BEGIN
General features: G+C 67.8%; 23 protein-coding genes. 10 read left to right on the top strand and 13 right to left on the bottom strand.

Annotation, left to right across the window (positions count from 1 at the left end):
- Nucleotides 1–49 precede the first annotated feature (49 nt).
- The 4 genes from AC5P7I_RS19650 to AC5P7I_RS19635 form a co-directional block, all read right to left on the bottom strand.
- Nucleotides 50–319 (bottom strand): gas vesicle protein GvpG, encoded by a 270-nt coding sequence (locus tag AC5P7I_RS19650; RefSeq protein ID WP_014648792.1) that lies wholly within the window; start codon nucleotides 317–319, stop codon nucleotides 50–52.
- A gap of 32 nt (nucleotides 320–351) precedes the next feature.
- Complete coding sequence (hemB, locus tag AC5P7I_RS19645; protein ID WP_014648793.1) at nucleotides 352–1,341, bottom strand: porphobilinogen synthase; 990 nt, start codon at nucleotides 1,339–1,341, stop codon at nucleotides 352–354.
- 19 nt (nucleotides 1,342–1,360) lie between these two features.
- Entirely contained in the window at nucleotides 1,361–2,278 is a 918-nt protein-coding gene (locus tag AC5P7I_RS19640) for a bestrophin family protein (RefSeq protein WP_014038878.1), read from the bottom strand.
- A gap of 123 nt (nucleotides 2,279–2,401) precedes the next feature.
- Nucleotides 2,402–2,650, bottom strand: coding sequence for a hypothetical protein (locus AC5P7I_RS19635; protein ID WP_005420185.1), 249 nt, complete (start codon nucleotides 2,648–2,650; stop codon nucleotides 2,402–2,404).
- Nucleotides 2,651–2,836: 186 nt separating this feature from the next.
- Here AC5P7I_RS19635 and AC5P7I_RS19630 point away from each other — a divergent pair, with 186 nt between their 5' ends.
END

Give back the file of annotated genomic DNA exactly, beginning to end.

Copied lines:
General features: G+C 67.8%; 23 protein-coding genes. 10 read left to right on the top strand and 13 right to left on the bottom strand.

Annotation, left to right across the window (positions count from 1 at the left end):
- Nucleotides 1–49 precede the first annotated feature (49 nt).
- The 4 genes from AC5P7I_RS19650 to AC5P7I_RS19635 form a co-directional block, all read right to left on the bottom strand.
- Nucleotides 50–319 (bottom strand): gas vesicle protein GvpG, encoded by a 270-nt coding sequence (locus tag AC5P7I_RS19650; RefSeq protein ID WP_014648792.1) that lies wholly within the window; start codon nucleotides 317–319, stop codon nucleotides 50–52.
- A gap of 32 nt (nucleotides 320–351) precedes the next feature.
- Complete coding sequence (hemB, locus tag AC5P7I_RS19645; protein ID WP_014648793.1) at nucleotides 352–1,341, bottom strand: porphobilinogen synthase; 990 nt, start codon at nucleotides 1,339–1,341, stop codon at nucleotides 352–354.
- 19 nt (nucleotides 1,342–1,360) lie between these two features.
- Entirely contained in the window at nucleotides 1,361–2,278 is a 918-nt protein-coding gene (locus tag AC5P7I_RS19640) for a bestrophin family protein (RefSeq protein WP_014038878.1), read from the bottom strand.
- A gap of 123 nt (nucleotides 2,279–2,401) precedes the next feature.
- Nucleotides 2,402–2,650, bottom strand: coding sequence for a hypothetical protein (locus AC5P7I_RS19635; protein ID WP_005420185.1), 249 nt, complete (start codon nucleotides 2,648–2,650; stop codon nucleotides 2,402–2,404).
- Nucleotides 2,651–2,836: 186 nt separating this feature from the next.
- Here AC5P7I_RS19635 and AC5P7I_RS19630 point away from each other — a divergent pair, with 186 nt between their 5' ends.